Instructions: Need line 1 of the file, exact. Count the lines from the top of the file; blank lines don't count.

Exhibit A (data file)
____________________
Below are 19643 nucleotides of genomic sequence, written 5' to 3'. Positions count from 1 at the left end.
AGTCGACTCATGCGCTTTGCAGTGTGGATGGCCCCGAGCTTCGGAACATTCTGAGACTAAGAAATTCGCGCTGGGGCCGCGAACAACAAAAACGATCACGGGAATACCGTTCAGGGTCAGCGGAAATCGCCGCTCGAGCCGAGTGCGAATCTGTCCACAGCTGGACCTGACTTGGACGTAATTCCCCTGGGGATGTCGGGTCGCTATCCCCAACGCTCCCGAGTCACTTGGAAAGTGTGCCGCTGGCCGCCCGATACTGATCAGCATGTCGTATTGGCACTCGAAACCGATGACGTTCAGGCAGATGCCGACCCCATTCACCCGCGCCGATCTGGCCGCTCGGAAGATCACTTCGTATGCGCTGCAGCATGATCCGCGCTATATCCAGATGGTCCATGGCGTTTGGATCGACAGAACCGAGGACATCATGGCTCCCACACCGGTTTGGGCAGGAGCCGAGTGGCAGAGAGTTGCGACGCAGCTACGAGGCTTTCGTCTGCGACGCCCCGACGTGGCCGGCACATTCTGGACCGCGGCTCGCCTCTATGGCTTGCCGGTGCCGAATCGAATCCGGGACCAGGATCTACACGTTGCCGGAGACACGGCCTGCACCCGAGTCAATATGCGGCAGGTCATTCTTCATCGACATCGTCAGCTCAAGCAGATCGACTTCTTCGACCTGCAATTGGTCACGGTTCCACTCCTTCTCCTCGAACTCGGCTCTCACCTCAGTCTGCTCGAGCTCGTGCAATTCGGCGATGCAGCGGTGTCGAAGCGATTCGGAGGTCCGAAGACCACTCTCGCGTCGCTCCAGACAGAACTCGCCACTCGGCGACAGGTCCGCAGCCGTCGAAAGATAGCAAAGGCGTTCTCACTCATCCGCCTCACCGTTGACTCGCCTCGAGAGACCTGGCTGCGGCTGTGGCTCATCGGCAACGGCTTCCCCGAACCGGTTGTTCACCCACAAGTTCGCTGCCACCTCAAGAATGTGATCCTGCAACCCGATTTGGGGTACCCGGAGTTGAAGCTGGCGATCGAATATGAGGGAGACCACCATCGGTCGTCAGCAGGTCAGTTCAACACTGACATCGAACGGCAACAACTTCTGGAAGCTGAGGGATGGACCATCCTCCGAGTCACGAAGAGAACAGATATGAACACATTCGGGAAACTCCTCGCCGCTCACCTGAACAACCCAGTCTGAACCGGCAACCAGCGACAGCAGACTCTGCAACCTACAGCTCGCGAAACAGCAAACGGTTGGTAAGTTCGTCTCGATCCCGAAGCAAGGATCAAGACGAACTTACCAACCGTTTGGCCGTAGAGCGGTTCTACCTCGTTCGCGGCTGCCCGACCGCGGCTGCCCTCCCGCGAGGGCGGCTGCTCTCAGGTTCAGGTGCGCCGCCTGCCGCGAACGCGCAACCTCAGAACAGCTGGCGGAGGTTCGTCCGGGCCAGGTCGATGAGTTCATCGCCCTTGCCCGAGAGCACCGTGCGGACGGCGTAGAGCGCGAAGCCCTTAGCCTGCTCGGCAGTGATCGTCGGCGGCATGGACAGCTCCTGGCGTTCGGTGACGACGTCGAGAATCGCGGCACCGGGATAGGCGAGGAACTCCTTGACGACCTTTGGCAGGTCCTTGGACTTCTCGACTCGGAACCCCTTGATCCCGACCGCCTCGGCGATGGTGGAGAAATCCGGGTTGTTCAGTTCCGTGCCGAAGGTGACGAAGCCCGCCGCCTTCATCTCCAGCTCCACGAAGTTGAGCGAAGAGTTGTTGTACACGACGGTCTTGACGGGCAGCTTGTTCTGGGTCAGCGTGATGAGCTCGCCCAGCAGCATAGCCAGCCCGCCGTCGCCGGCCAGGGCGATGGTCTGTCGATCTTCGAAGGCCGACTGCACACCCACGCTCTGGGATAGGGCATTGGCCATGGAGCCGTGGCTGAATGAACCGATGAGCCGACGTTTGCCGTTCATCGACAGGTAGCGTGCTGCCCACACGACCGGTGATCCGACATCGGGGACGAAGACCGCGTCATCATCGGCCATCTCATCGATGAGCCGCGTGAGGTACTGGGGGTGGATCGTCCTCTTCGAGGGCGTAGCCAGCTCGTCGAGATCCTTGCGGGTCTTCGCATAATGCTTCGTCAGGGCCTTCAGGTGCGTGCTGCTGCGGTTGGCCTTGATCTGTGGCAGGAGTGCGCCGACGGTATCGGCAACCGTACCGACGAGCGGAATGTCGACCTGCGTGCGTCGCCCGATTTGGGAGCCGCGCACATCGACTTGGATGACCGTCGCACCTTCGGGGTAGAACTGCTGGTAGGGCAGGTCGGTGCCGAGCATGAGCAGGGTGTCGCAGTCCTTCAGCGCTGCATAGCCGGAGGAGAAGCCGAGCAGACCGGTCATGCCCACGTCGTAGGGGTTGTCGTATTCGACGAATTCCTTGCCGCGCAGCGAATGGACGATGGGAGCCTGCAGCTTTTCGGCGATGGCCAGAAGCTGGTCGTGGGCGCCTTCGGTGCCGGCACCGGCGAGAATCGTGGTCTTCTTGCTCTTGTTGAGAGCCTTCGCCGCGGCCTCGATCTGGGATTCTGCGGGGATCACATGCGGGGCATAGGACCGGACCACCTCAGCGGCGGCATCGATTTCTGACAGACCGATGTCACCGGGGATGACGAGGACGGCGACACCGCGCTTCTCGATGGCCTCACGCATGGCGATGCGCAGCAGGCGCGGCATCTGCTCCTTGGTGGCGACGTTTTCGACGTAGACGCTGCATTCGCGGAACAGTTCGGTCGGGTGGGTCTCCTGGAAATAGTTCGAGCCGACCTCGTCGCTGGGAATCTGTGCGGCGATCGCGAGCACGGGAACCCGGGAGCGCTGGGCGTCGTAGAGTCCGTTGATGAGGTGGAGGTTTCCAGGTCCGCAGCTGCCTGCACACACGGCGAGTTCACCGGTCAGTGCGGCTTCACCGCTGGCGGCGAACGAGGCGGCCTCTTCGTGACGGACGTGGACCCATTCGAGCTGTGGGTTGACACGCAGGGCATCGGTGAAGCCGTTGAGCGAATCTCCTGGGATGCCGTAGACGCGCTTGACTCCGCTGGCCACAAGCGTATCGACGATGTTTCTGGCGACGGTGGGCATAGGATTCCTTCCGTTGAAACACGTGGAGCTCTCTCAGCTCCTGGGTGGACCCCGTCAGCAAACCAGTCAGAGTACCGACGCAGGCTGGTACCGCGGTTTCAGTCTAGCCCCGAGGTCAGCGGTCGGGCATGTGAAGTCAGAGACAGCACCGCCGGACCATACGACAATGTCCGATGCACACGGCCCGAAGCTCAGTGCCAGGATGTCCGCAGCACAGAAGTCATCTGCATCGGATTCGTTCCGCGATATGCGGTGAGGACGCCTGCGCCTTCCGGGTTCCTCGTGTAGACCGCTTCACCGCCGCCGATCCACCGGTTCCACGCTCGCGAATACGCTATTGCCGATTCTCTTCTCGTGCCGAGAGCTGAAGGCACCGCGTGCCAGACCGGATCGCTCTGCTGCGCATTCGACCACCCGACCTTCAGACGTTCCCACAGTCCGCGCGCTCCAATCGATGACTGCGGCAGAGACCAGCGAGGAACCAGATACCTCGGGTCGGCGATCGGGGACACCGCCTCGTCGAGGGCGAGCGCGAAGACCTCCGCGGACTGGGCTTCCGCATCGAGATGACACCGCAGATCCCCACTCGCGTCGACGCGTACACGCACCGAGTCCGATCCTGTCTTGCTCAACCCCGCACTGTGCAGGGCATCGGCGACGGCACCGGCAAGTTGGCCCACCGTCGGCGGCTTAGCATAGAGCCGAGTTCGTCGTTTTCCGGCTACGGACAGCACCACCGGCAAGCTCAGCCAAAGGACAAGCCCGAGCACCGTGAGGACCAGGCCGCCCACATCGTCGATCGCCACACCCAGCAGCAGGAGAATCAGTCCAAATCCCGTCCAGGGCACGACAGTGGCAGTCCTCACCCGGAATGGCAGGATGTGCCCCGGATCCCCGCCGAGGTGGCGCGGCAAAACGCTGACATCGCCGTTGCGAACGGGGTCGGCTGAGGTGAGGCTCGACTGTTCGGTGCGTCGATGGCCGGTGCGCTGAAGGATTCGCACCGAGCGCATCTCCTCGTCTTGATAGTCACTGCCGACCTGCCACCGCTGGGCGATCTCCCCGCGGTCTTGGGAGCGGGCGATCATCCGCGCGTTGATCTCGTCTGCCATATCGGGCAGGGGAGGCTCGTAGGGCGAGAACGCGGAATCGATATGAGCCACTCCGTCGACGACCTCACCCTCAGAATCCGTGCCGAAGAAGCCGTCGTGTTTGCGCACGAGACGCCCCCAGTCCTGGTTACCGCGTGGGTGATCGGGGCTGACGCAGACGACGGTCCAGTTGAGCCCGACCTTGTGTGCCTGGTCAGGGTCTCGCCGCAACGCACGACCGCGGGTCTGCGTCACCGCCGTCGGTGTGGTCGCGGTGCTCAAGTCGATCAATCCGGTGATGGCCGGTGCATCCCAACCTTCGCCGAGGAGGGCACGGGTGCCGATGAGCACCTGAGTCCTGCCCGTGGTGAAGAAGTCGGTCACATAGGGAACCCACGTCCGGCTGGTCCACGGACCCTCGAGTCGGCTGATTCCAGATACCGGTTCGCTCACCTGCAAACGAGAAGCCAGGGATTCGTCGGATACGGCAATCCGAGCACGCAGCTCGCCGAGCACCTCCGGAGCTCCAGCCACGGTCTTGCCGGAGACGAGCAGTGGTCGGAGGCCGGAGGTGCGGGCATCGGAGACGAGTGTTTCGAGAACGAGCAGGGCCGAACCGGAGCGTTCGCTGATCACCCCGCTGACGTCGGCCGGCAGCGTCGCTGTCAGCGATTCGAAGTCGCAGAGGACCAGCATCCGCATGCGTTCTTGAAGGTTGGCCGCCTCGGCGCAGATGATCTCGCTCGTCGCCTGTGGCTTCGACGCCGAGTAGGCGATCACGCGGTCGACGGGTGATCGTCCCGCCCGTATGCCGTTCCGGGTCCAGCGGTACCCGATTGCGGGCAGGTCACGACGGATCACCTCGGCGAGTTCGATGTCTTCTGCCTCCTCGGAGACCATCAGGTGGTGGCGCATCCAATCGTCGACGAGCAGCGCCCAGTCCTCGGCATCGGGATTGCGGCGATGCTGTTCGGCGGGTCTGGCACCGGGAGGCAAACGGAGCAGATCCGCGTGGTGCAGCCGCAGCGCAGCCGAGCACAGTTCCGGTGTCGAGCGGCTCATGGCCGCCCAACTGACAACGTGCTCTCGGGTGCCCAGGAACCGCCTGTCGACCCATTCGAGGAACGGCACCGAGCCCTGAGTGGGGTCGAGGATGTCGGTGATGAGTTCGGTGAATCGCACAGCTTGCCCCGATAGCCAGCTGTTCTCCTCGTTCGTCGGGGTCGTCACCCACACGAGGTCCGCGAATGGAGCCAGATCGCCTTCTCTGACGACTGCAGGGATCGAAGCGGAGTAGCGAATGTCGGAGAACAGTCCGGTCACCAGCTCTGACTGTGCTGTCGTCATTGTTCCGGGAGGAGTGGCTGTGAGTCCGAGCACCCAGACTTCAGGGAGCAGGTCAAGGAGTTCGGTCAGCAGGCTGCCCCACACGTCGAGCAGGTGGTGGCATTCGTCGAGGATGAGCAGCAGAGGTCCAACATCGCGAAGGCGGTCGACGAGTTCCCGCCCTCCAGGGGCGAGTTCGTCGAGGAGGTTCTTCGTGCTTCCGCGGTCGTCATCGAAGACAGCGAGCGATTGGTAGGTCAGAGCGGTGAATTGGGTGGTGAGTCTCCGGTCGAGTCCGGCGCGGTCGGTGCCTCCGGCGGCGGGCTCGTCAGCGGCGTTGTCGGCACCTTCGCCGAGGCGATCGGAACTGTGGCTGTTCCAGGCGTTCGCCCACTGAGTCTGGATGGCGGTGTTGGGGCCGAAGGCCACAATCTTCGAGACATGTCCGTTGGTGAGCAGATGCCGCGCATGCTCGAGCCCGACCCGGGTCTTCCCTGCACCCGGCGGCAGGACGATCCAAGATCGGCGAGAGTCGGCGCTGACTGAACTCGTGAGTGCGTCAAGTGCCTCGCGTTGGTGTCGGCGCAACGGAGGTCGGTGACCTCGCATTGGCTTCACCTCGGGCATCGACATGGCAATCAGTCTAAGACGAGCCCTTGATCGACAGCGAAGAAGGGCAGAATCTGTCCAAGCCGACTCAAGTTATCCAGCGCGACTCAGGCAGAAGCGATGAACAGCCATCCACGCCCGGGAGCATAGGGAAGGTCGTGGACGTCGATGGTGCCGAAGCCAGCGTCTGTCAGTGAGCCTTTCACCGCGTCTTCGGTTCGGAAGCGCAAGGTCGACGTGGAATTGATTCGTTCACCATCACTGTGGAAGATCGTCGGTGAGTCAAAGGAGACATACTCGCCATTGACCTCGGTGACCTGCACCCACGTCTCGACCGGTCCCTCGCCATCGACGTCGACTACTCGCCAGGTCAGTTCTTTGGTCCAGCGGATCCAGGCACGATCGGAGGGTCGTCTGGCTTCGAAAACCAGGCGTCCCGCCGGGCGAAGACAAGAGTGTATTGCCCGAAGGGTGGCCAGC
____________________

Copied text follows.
Below are 19643 nucleotides of genomic sequence, written 5' to 3'. Positions count from 1 at the left end.